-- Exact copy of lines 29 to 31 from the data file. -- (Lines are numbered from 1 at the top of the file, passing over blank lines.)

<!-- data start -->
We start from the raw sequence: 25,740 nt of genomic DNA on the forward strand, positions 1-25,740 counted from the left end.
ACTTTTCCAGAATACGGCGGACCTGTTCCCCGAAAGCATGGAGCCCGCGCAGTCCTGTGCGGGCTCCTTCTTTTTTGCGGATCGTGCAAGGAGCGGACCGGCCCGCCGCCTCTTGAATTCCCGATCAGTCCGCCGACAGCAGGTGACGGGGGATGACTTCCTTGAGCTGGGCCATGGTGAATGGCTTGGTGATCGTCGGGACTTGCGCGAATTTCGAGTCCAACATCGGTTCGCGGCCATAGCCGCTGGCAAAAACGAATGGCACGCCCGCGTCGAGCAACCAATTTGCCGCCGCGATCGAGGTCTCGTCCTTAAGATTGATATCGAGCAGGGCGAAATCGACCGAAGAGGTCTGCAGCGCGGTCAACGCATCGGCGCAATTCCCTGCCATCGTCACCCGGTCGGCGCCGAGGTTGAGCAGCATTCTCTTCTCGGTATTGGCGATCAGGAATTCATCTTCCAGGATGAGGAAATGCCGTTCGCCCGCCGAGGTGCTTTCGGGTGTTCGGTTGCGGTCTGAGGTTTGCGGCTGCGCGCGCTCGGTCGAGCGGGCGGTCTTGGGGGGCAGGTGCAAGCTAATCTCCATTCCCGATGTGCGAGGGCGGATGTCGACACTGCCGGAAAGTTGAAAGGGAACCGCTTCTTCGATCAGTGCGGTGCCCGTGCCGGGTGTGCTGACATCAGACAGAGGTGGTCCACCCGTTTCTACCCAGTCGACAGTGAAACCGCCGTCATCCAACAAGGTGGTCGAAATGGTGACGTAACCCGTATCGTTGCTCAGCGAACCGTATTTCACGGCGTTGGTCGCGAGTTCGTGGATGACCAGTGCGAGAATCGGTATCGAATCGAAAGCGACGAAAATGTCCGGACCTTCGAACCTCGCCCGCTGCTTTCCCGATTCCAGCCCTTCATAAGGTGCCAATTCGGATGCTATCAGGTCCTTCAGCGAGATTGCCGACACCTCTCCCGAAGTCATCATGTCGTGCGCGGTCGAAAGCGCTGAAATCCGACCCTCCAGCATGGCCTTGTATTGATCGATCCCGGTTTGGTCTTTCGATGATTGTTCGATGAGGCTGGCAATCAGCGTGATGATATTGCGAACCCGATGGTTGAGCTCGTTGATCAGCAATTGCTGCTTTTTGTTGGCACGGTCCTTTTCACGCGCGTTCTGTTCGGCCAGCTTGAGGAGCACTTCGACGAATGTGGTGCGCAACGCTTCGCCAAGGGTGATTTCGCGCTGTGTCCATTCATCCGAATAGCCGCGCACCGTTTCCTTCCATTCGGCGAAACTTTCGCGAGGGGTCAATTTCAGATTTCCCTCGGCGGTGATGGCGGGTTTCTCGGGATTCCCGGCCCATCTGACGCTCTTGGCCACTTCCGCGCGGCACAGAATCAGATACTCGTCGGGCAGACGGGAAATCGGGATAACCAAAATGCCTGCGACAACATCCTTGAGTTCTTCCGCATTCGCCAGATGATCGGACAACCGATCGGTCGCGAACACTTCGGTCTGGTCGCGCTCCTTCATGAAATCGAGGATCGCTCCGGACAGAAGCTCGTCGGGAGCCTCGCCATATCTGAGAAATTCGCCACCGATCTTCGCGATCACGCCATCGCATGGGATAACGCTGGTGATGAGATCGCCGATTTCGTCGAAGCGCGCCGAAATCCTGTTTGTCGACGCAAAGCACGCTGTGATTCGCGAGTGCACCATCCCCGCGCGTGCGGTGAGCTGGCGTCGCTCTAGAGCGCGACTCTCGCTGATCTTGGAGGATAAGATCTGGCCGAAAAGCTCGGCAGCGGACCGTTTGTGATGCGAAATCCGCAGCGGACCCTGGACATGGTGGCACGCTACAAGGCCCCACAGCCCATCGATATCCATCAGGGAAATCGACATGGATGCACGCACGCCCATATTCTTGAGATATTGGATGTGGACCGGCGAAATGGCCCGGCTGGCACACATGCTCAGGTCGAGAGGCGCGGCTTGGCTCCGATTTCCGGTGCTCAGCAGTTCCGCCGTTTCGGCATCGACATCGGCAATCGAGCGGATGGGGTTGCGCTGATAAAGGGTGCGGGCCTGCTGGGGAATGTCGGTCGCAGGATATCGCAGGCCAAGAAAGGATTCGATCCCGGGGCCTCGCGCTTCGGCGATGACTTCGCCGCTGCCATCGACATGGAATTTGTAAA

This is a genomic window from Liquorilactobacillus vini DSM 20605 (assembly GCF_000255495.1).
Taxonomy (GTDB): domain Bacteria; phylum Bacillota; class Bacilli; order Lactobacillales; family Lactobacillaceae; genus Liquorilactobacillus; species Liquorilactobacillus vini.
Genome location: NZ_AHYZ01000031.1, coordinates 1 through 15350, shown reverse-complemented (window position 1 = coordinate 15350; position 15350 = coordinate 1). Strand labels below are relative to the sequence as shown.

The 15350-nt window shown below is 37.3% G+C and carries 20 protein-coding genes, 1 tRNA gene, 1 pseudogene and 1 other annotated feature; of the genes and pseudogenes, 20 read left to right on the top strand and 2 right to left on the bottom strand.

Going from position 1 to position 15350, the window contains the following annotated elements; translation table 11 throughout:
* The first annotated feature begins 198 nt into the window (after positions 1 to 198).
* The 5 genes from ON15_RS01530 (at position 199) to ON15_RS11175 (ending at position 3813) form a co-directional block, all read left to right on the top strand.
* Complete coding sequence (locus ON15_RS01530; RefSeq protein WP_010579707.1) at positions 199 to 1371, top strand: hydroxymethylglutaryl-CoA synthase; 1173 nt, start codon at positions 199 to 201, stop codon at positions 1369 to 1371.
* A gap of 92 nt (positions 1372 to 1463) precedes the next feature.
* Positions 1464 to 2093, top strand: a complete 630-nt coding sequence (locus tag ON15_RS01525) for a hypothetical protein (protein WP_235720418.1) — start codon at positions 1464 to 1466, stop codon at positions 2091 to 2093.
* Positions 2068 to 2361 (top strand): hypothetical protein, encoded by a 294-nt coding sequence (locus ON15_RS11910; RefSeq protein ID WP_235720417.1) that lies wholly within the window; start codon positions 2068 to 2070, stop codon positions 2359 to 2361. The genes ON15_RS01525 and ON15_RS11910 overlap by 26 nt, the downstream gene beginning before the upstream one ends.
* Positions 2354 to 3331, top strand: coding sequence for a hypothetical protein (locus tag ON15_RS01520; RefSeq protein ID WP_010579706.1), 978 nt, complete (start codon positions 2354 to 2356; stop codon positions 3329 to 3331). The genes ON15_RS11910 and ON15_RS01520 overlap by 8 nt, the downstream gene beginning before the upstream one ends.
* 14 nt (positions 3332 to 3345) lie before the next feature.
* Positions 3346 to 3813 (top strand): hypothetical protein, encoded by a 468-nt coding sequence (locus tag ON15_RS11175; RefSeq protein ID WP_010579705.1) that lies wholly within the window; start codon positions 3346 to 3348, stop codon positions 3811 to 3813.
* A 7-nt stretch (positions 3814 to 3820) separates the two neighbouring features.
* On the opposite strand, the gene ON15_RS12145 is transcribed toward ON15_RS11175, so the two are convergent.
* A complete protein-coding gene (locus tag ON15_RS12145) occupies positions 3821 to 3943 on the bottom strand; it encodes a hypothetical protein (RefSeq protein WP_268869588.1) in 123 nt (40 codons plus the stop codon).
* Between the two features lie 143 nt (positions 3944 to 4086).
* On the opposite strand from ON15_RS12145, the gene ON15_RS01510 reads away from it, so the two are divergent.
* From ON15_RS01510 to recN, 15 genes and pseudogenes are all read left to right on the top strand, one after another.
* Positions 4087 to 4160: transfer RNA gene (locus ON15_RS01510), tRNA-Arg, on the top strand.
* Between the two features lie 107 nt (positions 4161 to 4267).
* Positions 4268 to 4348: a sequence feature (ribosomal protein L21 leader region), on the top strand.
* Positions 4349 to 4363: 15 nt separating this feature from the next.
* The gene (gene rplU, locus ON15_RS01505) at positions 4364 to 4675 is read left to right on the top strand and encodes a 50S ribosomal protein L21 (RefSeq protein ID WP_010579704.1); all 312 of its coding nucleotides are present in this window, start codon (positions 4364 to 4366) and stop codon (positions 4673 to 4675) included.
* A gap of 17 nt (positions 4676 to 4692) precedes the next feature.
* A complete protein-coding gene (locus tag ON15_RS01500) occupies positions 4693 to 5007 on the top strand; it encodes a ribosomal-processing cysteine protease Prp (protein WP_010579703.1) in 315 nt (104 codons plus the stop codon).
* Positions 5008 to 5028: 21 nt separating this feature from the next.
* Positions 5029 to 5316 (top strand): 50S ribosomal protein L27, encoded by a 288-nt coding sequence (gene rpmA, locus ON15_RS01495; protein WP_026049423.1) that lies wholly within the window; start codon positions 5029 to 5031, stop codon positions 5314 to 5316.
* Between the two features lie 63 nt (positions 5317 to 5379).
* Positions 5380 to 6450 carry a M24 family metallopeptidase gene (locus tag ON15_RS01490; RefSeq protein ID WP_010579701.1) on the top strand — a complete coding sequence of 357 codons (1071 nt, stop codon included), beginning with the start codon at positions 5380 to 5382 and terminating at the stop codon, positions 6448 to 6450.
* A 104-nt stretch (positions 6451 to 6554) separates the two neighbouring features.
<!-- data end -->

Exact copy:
* A complete protein-coding gene (locus tag ON15_RS01500) occupies positions 4693 to 5007 on the top strand; it encodes a ribosomal-processing cysteine protease Prp (protein WP_010579703.1) in 315 nt (104 codons plus the stop codon).
* Positions 5008 to 5028: 21 nt separating this feature from the next.
* Positions 5029 to 5316 (top strand): 50S ribosomal protein L27, encoded by a 288-nt coding sequence (gene rpmA, locus ON15_RS01495; protein WP_026049423.1) that lies wholly within the window; start codon positions 5029 to 5031, stop codon positions 5314 to 5316.